In support of its claim that Plaintiff failed the drug test, such that any statement to that effect was not false, BNSF points to two exhibits attached to Plaintiff's Amended Complaint; namely, the email Plaintiff received advising him that he failed the drug test, and the letter Plaintiff received from QTS stating that BNSF had reported that Plaintiff failed the drug test. According to BNSF, these documents establish that Plaintiff did in fact fail the drug screen. "A cause of action can be dismissed if a plaintiff more or less concedes the essential truth of the allegedly defamatory statement or if there is no basis for a reasonable jury to find that the plaintiff's defamatory statement was not substantially true even as framed in plaintiff's own allegations." Medallion Products, Inc. v. H.C.T.V., Inc., 2007 WL 1022010, at *3 (N.D. Ill. March 29, 2007) (citing Clark v. Maurer, 824 F.2d 565, 566 (7th Cir. 1987)). But here Plaintiff alleges that the results of the drug test were incorrect and that BNSF' s statement was false. At this early stage, the Court finds no basis to conclude that a reasonable jury could not find that the reported drug results were wrong and that BNSF's statement to QTS was false. For these reasons, BNSF' s motion to dismiss is denied as to Count V.*fn4

C. Count VI -- Tortious Interference with Contractual Relations

Count VI alleges a tortious interference with contractual relations claim against BNSF. To state claim for tortious interference with contractual relations, Plaintiff must allege that a valid and enforceable contract existed, that BNSF was aware of the contract, that BNSF intentionally and unjustifiably induced a breach of the contract, and that Plaintiff suffered damages as a result. See Cody v. Harris, 409 F.3d 853, 859 (7th Cir. 2005).

Here, Plaintiff bases his tortious interference with contractual relations claim on the collective bargaining agreement between QTS and Local Union 705, which he alleges constituted a valid and enforceable contract regulating his employment relationship with QTS. Additionally, Plaintiff alleges that BNSF was aware of this employment relationship and the collective bargaining agreement, that BNSF induced a breach of this contractual relationship when it barred Plaintiff from entering the Cicero facility, and that, as a result of these actions, Plaintiff was terminated by QTS, which in turn resulted in a loss of salary, advancement opportunities, and employee benefits.

BNSF moves to dismiss Count VI on multiple grounds. First, BNSF contends that Plaintiff was an at-will employee of QTS, and therefore, had no valid and enforceable employment contract with QTS on which to base a tortious interference with contractual relations claim. BNSF is correct that, under Illinois law, "[a]n action for tortious interference with contractual relations is not the proper vehicle for a discharged [at-will employee] seeking to recover damages." Canel and Hale, Ltd. v. Tobin, 710 N.E.2d 861, 871 (Ill. App. Ct. 1st Dist. 1999). Rather, an action for tortious interference with a contract that is terminable at will is classified as one for intentional interference with prospective economic advantage. See id.; Storm & Associates, Ltd. v. Cuculich, 700 N.E.2d 202, 210 (Ill. App. 1st Dist. 1998). However, to the extent that Plaintiff was an at-will employee (which he appears to concede*fn5 ), the fact that Count VI of the complaint is captioned "Tortious Interference with Contractual Relations" is not fatal to Plaintiff's tortious interference claim. See Albiero v. City of Kankakee, 122 F.3d 417, 419 (7th Cir. 1997) (stating that a complaint is not required to set out a legal theory, and that "[h]aving specified the wrong done to him, a plaintiff may substitute one legal theory for another without altering the complaint"); Williams v. Seniff, 342 F.3d 774, 792 (7th Cir. 2003) ("the complaint need not identify a legal theory, and specifying an incorrect theory is not fatal"); Evers v. Astrue, 536 F.3d 651, 658 (7th Cir. 2008) ("the characterization or labeling of claims by the pleader is not controlling"). Therefore, the Court will consider whether the complaint states a claim for tortious interference with a prospective economic advantage.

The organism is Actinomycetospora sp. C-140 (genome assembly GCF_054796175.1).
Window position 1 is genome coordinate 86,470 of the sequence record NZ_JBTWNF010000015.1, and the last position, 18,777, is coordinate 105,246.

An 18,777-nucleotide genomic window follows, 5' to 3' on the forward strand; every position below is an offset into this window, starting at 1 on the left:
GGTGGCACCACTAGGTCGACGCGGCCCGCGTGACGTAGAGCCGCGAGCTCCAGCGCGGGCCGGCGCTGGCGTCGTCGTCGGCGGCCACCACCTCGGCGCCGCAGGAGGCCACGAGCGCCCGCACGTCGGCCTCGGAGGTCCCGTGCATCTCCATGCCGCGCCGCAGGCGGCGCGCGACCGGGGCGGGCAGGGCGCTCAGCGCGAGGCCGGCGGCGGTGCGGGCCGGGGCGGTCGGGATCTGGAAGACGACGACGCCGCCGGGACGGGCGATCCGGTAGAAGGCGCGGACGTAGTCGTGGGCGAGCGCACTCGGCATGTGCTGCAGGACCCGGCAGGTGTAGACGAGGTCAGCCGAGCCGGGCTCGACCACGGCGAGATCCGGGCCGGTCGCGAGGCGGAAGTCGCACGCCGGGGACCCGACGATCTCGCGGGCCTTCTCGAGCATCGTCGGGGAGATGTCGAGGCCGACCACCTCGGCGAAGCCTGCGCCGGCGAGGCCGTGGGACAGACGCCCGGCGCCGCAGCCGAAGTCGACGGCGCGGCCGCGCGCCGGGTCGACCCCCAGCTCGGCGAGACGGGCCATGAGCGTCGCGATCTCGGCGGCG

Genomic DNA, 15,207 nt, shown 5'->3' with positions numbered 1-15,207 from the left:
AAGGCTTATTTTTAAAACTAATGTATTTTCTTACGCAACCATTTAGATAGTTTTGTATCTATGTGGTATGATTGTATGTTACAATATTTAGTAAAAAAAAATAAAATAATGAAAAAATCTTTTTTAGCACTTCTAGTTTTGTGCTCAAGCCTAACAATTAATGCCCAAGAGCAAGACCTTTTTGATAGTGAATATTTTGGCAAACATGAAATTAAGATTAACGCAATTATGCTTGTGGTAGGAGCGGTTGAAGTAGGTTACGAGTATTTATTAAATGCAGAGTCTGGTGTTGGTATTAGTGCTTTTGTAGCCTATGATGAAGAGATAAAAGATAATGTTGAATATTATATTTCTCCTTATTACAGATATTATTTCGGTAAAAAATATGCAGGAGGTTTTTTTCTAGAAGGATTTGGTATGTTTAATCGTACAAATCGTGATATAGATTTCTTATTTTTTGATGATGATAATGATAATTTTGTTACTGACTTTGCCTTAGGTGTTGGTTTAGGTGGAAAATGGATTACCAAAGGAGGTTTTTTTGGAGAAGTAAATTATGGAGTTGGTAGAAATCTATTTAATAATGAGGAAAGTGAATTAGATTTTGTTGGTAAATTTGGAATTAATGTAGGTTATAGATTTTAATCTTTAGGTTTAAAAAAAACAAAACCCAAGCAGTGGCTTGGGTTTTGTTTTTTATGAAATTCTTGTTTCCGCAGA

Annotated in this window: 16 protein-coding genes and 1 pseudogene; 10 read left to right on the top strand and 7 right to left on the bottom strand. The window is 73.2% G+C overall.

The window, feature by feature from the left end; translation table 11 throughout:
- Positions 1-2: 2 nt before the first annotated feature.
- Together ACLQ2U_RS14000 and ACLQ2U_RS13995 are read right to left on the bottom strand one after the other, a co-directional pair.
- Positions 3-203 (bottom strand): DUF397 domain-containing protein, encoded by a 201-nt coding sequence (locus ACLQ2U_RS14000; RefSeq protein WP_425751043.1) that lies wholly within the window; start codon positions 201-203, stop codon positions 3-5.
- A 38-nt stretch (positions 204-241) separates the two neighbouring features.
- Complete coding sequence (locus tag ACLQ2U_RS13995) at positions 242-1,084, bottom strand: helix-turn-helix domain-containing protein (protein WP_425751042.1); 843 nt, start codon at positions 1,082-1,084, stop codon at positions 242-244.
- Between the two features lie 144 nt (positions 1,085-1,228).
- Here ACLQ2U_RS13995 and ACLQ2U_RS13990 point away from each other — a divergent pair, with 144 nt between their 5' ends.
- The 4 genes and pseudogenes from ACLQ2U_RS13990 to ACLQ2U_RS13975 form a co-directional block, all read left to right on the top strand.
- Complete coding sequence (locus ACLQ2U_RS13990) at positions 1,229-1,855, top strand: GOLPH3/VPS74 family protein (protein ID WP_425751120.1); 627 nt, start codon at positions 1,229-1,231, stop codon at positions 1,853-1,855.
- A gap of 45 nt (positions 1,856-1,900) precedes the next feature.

The elements of such a claim are: (1) Plaintiff's reasonable expectation of entering into a valid business relationship; (2) defendant' s knowledge of the plaintiff's expectancy; (3) purposeful interference by defendant that prevents the plaintiff's legitimate expectancy from ripening into a valid business relationship; and (4) damages to the plaintiff resulting from such interference. Fellhauer v. City of Geneva, 568 N.E.2d 870 (Ill. 1991). With respect to the third element, "a plaintiff must show not merely that the defendant has succeeded in ending the relationship or interfering with the expectancy, but * * * [that] the defendant has committed some impropriety in doing so." Dowd & Dowd, Ltd. v. Gleason, 816 N.E.2d 754, 768 (Ill. App. Ct. 1st Dist. 2004).